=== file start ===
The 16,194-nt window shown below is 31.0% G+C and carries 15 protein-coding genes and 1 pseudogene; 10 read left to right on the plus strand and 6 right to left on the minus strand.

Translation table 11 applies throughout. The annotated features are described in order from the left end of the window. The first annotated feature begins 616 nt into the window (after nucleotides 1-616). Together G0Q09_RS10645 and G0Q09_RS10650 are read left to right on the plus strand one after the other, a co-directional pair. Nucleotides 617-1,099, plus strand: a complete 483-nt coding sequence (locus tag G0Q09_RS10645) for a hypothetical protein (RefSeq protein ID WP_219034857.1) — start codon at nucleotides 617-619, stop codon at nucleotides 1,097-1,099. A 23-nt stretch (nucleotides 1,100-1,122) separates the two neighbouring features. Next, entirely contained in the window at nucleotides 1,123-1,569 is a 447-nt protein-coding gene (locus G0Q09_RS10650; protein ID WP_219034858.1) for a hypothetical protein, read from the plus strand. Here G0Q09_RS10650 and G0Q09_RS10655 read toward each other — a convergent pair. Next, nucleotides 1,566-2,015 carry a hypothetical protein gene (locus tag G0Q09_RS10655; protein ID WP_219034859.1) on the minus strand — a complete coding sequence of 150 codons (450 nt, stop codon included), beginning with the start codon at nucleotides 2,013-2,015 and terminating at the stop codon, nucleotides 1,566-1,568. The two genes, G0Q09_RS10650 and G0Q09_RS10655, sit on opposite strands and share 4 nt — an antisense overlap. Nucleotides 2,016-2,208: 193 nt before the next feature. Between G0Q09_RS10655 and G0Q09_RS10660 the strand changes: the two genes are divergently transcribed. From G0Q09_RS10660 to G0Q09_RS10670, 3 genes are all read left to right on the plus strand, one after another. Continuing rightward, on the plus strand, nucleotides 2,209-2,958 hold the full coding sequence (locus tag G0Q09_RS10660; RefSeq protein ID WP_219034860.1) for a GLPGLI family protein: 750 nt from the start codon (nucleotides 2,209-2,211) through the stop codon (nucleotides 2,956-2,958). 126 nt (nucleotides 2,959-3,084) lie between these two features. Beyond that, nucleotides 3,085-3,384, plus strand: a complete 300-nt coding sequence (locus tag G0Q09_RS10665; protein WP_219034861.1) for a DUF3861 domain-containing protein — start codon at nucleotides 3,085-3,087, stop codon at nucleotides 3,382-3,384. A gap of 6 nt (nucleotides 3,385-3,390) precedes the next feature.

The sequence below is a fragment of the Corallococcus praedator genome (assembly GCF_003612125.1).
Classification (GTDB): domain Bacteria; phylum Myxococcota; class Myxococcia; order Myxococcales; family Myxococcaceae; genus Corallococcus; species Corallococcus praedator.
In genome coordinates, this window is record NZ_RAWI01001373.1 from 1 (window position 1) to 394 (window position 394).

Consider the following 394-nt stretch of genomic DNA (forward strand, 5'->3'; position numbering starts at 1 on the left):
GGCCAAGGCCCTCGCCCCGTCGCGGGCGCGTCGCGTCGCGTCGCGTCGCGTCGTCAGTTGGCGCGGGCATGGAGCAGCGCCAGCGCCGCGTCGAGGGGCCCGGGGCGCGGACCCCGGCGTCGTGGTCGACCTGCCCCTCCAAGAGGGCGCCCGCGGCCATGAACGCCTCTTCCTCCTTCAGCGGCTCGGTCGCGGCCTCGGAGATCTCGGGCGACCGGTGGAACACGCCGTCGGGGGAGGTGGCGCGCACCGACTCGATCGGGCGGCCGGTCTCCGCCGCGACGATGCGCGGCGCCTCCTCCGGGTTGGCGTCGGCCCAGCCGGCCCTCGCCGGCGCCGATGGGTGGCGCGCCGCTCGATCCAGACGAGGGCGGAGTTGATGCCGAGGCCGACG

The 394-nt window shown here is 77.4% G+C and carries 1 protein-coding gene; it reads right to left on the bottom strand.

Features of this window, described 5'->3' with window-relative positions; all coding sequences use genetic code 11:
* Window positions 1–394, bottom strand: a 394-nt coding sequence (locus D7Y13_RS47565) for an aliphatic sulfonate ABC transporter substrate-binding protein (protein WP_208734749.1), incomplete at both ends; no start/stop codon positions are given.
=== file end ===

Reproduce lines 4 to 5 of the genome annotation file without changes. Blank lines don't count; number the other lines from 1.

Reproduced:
Classification (GTDB): domain Bacteria; phylum Myxococcota; class Myxococcia; order Myxococcales; family Myxococcaceae; genus Corallococcus; species Corallococcus praedator.
In genome coordinates, this window is record NZ_RAWI01001373.1 from 1 (window position 1) to 394 (window position 394).